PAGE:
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E-MOTIVE wins prestigious Trial of the Year Award

The landmark E-MOTIVE study, led by University of Birmingham researchers and coordinated by the Birmingham Clinical Trials Unit, as been awarded ‘David Sackett Trial of the Year Award’ by the Society of Clinical Trials, recognising the importance of the findings and the potential impact as the simple, low-cost approach is rolled out around the world, dramatically improving maternal health across the globe. The trial tested a package of low-cost interventions that resulted in a 60% reduction in heavy bleeding following childbirth.

Each year the award goes to a randomized, controlled trial published in the previous calendar year that is considered to improve the lot of humankind and provide the basis for substantial, beneficial change in healthcare, amongst other criteria.

“This has been the largest set of nominations for the Trial of the Year Award in all my time on the committee. We received numerous nominations for worthy trials, from around the world and across a large number of clinical disciplines – including obstetrics, emergency medicine, infectious disease, and cancer. We had a challenging time as a committee to choose a winner” said Andrew Cook, Chair of the SCT David Sackett Trial of the Year Committee.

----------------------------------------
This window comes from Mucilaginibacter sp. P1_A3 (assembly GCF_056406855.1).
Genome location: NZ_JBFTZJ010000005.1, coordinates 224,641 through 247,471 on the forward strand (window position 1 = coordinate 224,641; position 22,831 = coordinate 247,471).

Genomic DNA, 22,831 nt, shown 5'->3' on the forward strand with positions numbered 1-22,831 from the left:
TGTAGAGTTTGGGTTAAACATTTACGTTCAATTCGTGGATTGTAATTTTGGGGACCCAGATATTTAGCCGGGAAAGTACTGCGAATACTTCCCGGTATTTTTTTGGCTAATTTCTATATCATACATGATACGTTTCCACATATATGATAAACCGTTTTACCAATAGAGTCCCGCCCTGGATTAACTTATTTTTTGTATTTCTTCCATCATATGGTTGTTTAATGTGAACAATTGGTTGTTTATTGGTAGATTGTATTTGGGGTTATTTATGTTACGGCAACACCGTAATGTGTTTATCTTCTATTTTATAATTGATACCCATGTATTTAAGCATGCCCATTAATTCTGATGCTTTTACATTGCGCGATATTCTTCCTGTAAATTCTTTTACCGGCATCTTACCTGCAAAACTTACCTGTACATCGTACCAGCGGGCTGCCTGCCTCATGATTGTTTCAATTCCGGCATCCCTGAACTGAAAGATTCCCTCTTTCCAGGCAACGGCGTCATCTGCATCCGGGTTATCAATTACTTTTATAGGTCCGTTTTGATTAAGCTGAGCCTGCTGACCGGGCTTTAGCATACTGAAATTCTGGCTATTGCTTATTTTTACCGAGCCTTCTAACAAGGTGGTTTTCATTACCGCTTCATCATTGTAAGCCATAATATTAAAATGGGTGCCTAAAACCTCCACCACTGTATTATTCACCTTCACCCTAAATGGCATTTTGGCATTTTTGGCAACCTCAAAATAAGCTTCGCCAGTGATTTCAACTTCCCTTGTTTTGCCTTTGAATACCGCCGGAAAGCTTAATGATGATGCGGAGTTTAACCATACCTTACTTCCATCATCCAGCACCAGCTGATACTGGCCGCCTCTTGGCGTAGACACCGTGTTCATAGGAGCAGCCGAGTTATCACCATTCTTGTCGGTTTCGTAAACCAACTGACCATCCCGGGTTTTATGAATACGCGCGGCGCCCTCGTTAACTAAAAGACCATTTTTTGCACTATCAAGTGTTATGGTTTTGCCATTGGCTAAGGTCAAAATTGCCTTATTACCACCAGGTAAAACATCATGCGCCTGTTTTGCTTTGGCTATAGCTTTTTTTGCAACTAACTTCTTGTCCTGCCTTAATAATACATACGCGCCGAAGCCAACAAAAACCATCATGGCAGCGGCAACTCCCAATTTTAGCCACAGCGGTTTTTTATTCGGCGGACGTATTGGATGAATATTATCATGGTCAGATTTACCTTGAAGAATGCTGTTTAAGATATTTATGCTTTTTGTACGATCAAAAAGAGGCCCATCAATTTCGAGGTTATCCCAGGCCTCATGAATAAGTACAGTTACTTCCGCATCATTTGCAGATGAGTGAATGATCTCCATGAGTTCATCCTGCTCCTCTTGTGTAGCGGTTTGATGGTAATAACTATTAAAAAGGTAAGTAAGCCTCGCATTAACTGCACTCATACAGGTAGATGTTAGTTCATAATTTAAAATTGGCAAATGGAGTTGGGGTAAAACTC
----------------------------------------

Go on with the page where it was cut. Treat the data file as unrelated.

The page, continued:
Postpartum haemorrhage (PPH), or severe bleeding after birth, is the leading cause of maternal deaths worldwide. It affects an estimated 14 million women each year and results in around 70 000 deaths – mostly in low and middle-income countries – equivalent to 1 death every 6 minutes. The E-MOTIVE study found that objectively measuring blood loss using a simple, low-cost collection device called a ‘drape’ and bundling together WHO-recommended treatments – rather than offering them sequentially – reduced severe bleeding by 60%, and women were less likely to lose their life.

Dr Adam Devall collected the award, on behalf of the E-MOTIVE team, from the Society of Clinical Trials 45th Annual Meeting, in Boston, USA, and said: “I’m honoured to accept the Trial of the Year Award on behalf of the E-MOTIVE project. E-MOTIVE was a huge international team effort, and this award speaks to the dedication of teams at each of our 80+ sites. More high-quality clinical trial evidence is desperately needed for pregnancy and maternal health so we’re delighted to receive this recognition of our work and the impact it will have on deaths from PPH.”

Professor Arri Coomarasamy, who led the E-MOTIVE trial and is the Co-Director of the WHO Collaborating Centre on Global Women’s Health at the University of Birmingham said: “This new approach to treating postpartum haemorrhage could radically improve women’s chances of surviving childbirth globally, helping them get the treatment they need when they need it”.

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